When Chuck clutched his fat fingers to his chest, wheezing and coughing, and then fell to his knees by the hamburger grill, everyone was too busy with the noon rush hour to pay attention to him at first. I thought he had dropped his sunglasses on the floor— since he was always wearing sunglasses indoors—and was looking for them. But then he collapsed face-first to the floor and I— being the only manager on shift at McDougall’s that day—had to leave the scrambling helter-skelter hurry-flurry of the front counter to see what was happening.
By then, Joe and Devon had both left the assembly line and were standing over Chuck, frowning down at him. Matt was at the deep fryer, glancing over his shoulder while trying to catch up with the day’s deficit of chicken nuggets. We were all too busy for antics, and I was pretty miffed already because Joe had pissed me off earlier by talking about how big my ass was, loudly so that the customers could hear by the front counter. But I knew Chuck, somewhat, and knew that he never clowned around.
Seeing Chuck’s empurpling fat cheeks, I knew something was seriously wrong. I yelled at Andrea up front, near the phone.
“Call 911!” I then pointed to Joe and Devon. “You two flip him over onto his back.”
Joe and Devon looked at each other, in reluctance, and then squatted down and grabbed hold of Chuck. Slowly they dragged his corpulent body over, face-up, grunting as they struggled. The biggest problem was Chuck’s gut. He was a large man—tall and obese and big-boned—and so flipping him over was like flipping over a beach-stranded whale.
Scabby-faced Joe, always an asshole, smacked Chuck’s cheek a couple of times.
“Wake up, you fat-fuck,” he said.
I pushed him aside and knelt down beside Chuck, ruining my brand new pair of pants on the greasy floor. How many times had I told them to mop up when the morning rush was over? They always did the least they had to for their paychecks. No work ethic at all.
I pressed my ear to Chuck’s chest, listening for a heartbeat. By now his breathing was shallow, and his heartbeat faint. Being a manager, I had taken CPR and First Aid classes in the Spring. I never wanted to have to use what I had learned, especially not on someone who stank like Chuck did. It was not fair to me. Joe was a merciless asshole, but when he chose the nickname “Cheddar-Chuck” it stuck because it rang true. At the same time, Chuck didn’t smell like Cheddar; he smelled like mold and mildew and ammonia. Cat piss, in other words. He was always worse in the heat of Summer, and a hundred times worse in the sizzling heat of the grill area. Often I sent him to fetch things from the freezer downstairs, hoping it might cool him down and stop his sweating. It never worked for very long. Being this close to him, and checking his vitals, I felt nauseated and dizzy as my stomach churned and my head spun. I did not want to do CPR on him. Often I wore more perfume because of how bad McDougall’s stank in Summer, and how bad Chuck stank over it all.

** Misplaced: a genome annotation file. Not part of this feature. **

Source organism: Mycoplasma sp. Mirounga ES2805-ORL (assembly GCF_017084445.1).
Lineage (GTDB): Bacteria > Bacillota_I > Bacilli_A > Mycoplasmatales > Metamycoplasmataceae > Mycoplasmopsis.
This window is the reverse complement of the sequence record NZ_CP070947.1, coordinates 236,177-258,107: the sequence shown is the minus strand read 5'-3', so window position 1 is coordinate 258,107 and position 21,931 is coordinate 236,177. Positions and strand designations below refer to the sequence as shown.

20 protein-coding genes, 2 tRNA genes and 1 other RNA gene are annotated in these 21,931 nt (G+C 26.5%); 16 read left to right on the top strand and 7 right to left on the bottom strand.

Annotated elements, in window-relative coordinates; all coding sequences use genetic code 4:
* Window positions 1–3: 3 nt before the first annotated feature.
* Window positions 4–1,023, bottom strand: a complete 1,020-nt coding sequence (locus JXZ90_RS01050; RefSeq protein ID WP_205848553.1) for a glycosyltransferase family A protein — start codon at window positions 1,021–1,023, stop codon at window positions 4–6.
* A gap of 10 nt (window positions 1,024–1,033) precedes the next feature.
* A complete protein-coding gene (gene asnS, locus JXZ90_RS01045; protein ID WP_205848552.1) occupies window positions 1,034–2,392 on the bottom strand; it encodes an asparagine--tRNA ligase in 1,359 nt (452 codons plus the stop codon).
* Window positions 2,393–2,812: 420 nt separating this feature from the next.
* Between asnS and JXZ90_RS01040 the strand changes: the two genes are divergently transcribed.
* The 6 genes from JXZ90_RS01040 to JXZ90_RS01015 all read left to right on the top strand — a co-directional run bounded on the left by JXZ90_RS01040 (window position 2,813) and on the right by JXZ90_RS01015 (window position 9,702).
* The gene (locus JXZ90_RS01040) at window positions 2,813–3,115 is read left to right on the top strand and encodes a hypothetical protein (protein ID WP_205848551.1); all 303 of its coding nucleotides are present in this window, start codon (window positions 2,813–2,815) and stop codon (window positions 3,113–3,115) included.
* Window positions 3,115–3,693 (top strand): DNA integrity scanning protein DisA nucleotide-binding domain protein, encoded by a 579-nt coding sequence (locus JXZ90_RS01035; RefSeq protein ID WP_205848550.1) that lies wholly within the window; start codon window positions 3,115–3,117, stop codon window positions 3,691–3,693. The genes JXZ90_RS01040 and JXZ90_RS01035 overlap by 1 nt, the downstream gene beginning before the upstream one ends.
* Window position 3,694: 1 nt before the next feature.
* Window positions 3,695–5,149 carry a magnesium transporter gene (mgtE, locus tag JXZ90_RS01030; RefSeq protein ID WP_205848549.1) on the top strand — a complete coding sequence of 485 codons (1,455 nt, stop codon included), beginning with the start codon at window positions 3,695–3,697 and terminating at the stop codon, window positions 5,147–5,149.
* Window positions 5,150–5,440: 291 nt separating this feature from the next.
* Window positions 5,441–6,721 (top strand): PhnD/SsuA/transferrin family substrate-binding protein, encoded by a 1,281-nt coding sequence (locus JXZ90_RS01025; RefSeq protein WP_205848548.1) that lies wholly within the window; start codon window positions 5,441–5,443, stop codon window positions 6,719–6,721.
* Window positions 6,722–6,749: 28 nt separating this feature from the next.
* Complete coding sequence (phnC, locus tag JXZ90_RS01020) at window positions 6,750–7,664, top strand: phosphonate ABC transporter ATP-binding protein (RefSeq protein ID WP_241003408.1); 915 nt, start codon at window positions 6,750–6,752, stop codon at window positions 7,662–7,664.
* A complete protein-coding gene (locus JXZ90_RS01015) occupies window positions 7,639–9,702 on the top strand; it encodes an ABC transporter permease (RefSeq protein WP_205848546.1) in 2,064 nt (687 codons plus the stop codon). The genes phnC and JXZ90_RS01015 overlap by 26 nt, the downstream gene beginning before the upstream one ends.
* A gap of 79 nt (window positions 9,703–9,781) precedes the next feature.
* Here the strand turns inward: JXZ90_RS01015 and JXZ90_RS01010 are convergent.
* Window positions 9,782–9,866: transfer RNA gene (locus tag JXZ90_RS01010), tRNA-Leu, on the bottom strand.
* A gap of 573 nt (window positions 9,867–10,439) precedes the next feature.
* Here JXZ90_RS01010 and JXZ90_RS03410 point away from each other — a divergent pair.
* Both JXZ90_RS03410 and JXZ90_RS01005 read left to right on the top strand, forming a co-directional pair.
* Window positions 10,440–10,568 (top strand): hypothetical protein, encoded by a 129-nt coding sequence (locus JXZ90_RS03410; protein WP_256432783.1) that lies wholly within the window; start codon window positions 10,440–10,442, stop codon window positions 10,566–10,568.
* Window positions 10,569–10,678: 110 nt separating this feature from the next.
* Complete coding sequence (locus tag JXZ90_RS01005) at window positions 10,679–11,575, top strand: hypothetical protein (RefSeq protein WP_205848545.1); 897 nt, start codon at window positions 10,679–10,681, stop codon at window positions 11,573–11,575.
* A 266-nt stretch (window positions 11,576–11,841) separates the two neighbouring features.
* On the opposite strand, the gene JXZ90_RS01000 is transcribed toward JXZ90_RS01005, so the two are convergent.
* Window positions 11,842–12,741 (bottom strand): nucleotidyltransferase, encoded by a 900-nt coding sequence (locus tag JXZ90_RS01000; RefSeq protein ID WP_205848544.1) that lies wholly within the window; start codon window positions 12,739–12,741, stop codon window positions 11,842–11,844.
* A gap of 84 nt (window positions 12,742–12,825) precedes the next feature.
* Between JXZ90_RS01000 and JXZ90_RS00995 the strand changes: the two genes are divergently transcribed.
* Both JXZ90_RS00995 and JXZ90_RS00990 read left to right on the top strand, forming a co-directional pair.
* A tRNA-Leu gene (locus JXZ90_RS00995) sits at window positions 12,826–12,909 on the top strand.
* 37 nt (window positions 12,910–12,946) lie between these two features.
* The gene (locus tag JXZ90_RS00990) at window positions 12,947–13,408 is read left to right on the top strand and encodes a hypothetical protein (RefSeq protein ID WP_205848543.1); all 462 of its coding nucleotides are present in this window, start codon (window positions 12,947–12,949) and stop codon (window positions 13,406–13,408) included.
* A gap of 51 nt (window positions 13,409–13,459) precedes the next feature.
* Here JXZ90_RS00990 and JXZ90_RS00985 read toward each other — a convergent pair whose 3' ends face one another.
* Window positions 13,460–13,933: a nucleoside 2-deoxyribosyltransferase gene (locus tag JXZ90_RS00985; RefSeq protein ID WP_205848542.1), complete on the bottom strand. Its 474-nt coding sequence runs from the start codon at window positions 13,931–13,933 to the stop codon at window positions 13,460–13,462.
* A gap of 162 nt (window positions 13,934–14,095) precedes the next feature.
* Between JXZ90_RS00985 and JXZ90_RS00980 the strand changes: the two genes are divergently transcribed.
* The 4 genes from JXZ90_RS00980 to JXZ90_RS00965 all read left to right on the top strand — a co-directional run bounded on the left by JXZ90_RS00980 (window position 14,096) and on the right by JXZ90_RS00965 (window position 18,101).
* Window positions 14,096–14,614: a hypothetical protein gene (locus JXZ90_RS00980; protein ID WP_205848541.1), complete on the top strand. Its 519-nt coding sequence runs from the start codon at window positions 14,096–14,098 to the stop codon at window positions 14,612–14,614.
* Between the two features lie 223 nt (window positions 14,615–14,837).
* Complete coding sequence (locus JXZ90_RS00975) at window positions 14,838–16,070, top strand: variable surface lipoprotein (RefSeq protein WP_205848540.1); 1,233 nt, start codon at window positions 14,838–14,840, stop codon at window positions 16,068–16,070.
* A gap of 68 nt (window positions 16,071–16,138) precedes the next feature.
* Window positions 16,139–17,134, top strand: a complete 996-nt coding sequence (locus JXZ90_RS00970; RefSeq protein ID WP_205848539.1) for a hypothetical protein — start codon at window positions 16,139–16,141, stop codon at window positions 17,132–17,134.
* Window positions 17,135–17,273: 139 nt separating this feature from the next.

“Andrea!” I shouted. “Is the ambulance on the way?”
Andrea popped up between the partition that separated the grill area from the front counter area. She looked like she was going to cry.
“The ambulence is on its way!” she shrieked, her eyes rimmed redly and her chest heaving toward hyperventilation. God, I hated working with teenagers. It reminded me of how much I hated myself at that age. Melodrama and histrionics. Everything was the end of the world for them.
I turned back to Chuck and saw, with alarm, that his face was blue now, almost gray, like a corpse. I knew I had to do something. Being a manager, I wondered if I could order Joe to give him mouth to mouth. I would have enjoyed the look on his face in any other circumstance, but I knew I was the manager, so, ultimately, I was responsible for whatever casualties we suffered throughout the day. I did not want to lose my job because a fat, stinky loner decided to die on my shift. My aspirations were to be a CEO someday. I was too driven in my career to be derailed by something like this. I worked sixty hours a week and went to night school, marching indomitably toward my business degree. It was often difficult, especially with whiny, lazy, and stupid teenagers under me. It was worse than corralling cats. At least with cats you could just pick each up and drop them where you wanted them to go. I couldn’t lay a hand on any of the teens, no matter how much I wanted to strangle them and drop them into a river.
That said, Chuck wasn’t a teenager. I didn’t honestly know how old he was. He had a cherub face and could have been anywhere from twenty to forty years old. He never talked about himself, and had worked at McDougall’s almost as long as I had. In a way, we were kin by merit of time spent in the franchise. Still, that did not change how disgusted he made me feel.
I swallowed hard. Chuck was dying and I did not know how long the ambulance would take to arrive here. Last time we had a medical emergency it took half an hour for the ambulance to arrive. Luckily, the old man had only pulled his chest muscles and was not having a heart attack. This was different though. Chuck was dying, and in doing so he was selfishly ruining my future. Why couldn’t he have waited until he was off-duty to keel over? Maybe at home, or at least down the street and out of sight.